7. After considering the respective contention of the parties I am of the opinion that the provisions of the aforesaid section are mandatory and must be complied with before the defendants could claim any relief afforded to the sub-tenants under Sub-section (2) of Section 13 thereof. It will appear that in Section 16 (2) of the Act the language is that 'every sub-tenant to whom the premises have been sub-let shall give notice to the landlord of such sub-letting in the prescribed manner within six months of the commencement of this Act'. It is clear from its terms that the provisions of the said section are mandatory and a sub-tenant would have no protection against eviction of his head-lessor under the general law except for this provision. In view of the nature of the language of Sub-section (2) of Section 16 and the particulars prescribed in Rule 4 of the Rules under the Act and also of Sub-section (2) of Section 13 wherein sub-tenants have been referred to only as those who have given notice of their sub-tenancy to the landlords under the provisions of that section, there is no escape from the conclusion that the sub-tenants to be entitled to protection must be such subtenants as have given notice as requirec in Section 16 (2) and no others. This contention of Mr. Mitra on this point, accordingly, must be overruled,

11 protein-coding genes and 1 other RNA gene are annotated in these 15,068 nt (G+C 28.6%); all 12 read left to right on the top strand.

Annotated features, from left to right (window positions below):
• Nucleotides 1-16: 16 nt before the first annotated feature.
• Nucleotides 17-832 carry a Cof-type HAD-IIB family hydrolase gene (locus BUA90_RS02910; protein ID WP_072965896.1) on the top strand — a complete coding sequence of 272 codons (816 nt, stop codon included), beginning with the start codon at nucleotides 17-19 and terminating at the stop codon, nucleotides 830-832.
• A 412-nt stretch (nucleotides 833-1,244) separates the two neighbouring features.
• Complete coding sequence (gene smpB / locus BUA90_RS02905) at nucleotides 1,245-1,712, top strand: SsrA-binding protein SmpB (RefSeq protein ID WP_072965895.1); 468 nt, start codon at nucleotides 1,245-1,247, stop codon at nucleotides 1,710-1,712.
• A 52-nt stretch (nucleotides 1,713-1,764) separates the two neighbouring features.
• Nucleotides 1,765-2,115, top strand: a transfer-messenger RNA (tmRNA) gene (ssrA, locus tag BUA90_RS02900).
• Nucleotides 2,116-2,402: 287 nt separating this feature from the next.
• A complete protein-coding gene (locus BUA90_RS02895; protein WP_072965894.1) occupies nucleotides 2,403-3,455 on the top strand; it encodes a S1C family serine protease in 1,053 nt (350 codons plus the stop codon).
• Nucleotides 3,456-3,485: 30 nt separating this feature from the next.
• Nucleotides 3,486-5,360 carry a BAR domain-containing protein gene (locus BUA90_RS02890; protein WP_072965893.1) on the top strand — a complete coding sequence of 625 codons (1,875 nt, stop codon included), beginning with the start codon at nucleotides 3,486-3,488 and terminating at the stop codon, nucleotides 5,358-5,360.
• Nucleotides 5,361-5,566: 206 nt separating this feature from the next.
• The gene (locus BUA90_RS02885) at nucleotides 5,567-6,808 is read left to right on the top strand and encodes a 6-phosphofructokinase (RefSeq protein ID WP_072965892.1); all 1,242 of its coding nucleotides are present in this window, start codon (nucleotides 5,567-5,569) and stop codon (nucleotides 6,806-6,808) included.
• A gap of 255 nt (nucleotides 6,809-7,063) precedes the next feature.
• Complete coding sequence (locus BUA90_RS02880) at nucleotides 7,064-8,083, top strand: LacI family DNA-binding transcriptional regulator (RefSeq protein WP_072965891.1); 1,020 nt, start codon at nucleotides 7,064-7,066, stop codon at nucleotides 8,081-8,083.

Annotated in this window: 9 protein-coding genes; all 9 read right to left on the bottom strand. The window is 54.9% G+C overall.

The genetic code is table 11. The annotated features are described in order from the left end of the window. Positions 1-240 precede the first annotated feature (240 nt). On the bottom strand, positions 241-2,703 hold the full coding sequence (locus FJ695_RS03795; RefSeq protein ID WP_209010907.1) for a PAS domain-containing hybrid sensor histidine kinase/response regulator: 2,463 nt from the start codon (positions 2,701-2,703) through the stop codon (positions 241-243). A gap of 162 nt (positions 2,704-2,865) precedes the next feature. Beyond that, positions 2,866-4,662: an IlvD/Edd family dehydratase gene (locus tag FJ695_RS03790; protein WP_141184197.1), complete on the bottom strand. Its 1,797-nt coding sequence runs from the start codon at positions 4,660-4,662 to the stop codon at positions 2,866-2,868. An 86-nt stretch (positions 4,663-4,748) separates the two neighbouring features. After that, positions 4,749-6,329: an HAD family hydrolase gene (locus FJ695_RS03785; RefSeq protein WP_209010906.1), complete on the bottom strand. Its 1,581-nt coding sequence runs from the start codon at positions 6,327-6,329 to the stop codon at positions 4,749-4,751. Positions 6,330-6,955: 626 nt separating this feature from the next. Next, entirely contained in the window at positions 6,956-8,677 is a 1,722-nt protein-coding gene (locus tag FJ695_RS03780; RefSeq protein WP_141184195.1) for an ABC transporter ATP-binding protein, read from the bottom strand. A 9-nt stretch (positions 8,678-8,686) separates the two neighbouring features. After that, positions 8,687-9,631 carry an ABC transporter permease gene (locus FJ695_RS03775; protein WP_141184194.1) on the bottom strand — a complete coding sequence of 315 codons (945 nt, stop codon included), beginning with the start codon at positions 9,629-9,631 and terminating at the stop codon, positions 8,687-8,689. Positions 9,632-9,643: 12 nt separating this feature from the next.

8. Mr. Mitra next drew my attention to Sub-section (5) of Section 30 of the Act wherein it has been provided that if a sub-tenant fails to give notice as required in Sub-section (1) or (21 of Section 16 or intentionally furnishes information in such notice which is false in any material particular, he shall be liable to a fine as provided in the said Act. According to Mr. Mitra that was the only penalty which was provided for non-compliance with the section and no compliance of Section 16 (2) would be necessary if the landlord had already the knowledge that they were sub-tenants. In the instant case it appears that the landlords had knowledge that the defendants Nos. 3 and 4 were claiming to be sub-tenants. Sub-section (5) of Section 30, in my opinion, only provides for penalties of tenants or sub-tenants who fail to comply with the requirement of the provision of the said section. It does not create expressly or by implication any right in any circumstances in a sub-tenant who has failed to give a notice as required in Section 16 (2). I am, therefore, not inclined to agree with Mr. Mitra that because of the provision of Sub-section (5) the sub-tenants are entitled to protection if the landlord has knowledge of their sub-tenancy and no notice thereof is given by the subtenants to the landlords under Section 16 (2).